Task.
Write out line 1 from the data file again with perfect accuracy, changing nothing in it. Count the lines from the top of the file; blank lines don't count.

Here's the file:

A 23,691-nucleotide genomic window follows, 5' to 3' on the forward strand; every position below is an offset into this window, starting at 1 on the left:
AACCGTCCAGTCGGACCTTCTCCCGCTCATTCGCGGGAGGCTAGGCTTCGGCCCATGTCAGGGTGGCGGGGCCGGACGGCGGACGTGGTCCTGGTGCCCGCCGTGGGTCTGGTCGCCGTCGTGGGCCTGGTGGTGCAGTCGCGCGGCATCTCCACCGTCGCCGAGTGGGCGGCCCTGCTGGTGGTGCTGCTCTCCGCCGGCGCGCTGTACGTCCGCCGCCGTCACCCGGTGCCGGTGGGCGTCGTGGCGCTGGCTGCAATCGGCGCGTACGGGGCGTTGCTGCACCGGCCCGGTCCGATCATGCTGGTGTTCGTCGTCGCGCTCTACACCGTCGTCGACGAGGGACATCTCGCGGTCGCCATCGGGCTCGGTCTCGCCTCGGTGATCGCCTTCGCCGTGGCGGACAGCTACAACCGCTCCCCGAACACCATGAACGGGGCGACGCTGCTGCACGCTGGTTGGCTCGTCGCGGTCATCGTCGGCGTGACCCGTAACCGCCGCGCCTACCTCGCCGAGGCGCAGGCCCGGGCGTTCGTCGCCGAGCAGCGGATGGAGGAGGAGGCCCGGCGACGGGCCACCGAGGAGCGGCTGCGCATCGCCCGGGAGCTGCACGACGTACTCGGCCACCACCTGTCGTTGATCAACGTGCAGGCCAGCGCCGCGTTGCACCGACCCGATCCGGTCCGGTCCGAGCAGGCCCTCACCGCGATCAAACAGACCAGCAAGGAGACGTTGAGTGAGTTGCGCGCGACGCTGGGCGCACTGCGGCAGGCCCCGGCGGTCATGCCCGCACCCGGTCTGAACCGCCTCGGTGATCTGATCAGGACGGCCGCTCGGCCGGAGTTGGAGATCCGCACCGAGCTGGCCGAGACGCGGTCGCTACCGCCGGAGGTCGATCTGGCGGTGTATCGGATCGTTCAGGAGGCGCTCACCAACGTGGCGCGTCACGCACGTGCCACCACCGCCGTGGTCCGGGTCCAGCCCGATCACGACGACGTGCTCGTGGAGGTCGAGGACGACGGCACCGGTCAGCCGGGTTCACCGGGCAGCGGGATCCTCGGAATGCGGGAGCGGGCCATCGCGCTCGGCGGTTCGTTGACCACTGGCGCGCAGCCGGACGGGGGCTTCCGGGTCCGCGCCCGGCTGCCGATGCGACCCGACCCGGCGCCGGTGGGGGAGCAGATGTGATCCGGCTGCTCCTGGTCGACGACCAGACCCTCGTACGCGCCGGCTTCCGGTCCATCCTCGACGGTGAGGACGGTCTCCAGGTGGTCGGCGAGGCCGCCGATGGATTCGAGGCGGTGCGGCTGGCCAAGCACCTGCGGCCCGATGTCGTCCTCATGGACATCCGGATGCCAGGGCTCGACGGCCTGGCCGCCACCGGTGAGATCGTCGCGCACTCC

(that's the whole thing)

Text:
A 23,691-nucleotide genomic window follows, 5' to 3' on the forward strand; every position below is an offset into this window, starting at 1 on the left: